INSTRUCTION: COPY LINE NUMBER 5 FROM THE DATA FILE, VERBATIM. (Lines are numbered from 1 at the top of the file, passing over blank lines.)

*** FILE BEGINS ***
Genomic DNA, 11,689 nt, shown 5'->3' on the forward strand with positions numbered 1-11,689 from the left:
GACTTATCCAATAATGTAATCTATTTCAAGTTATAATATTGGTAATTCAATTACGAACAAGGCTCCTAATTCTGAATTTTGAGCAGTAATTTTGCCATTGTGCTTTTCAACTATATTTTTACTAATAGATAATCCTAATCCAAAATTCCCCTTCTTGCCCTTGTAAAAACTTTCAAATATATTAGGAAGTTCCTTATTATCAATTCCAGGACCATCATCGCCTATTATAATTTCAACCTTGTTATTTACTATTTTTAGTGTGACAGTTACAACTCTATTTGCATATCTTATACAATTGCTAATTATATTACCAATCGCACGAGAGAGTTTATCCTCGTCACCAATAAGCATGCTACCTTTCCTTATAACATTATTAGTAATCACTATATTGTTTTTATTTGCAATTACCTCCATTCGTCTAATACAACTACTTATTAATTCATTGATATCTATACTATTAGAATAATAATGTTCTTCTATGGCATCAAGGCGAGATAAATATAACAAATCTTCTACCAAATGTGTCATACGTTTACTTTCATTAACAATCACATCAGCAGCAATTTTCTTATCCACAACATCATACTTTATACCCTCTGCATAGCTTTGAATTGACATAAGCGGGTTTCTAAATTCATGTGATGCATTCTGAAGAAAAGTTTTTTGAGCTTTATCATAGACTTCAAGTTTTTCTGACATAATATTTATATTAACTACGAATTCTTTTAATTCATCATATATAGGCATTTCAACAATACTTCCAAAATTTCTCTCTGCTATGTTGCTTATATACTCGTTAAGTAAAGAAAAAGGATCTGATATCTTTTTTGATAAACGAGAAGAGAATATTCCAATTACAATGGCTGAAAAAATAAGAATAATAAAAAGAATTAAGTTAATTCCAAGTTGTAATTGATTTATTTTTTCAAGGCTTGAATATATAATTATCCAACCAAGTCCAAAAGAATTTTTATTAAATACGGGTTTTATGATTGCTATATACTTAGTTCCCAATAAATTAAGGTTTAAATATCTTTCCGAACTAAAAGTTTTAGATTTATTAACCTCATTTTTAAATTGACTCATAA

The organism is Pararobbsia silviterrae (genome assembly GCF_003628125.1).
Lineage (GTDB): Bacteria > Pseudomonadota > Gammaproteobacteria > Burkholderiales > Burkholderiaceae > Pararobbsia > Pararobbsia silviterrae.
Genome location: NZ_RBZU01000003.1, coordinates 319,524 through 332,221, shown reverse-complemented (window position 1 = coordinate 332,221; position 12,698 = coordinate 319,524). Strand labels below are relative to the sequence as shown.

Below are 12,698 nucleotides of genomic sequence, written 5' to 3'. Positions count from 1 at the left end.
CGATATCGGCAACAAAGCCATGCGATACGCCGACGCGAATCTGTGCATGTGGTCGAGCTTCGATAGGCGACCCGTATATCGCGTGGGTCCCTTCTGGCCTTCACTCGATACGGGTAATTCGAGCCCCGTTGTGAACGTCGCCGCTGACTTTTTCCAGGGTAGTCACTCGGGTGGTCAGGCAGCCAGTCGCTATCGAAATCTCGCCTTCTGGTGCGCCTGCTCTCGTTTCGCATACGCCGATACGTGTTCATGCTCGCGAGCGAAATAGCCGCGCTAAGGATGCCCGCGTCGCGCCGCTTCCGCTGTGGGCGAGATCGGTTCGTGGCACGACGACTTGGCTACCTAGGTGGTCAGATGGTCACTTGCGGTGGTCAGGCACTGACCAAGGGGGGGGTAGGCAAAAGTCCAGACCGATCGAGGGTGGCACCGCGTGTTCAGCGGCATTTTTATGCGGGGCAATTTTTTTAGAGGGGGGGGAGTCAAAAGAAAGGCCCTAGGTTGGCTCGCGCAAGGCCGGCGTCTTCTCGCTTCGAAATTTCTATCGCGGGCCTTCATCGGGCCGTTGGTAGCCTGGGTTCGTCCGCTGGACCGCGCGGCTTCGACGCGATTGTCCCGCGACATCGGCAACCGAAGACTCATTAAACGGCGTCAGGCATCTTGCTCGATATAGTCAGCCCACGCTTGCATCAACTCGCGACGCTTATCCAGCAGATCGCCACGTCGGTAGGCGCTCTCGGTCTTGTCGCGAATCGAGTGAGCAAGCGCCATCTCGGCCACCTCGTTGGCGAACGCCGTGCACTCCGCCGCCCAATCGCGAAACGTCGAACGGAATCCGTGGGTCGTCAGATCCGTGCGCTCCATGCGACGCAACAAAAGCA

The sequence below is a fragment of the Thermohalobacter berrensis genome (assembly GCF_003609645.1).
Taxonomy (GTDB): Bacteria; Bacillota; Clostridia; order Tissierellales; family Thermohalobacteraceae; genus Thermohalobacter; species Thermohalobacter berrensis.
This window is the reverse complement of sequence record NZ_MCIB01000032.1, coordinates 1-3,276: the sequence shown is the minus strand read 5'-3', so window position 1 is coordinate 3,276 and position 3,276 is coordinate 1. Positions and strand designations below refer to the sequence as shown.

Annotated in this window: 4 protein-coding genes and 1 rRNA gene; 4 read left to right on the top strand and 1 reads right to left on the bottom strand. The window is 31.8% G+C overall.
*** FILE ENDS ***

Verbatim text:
Genome location: NZ_RBZU01000003.1, coordinates 319,524 through 332,221, shown reverse-complemented (window position 1 = coordinate 332,221; position 12,698 = coordinate 319,524). Strand labels below are relative to the sequence as shown.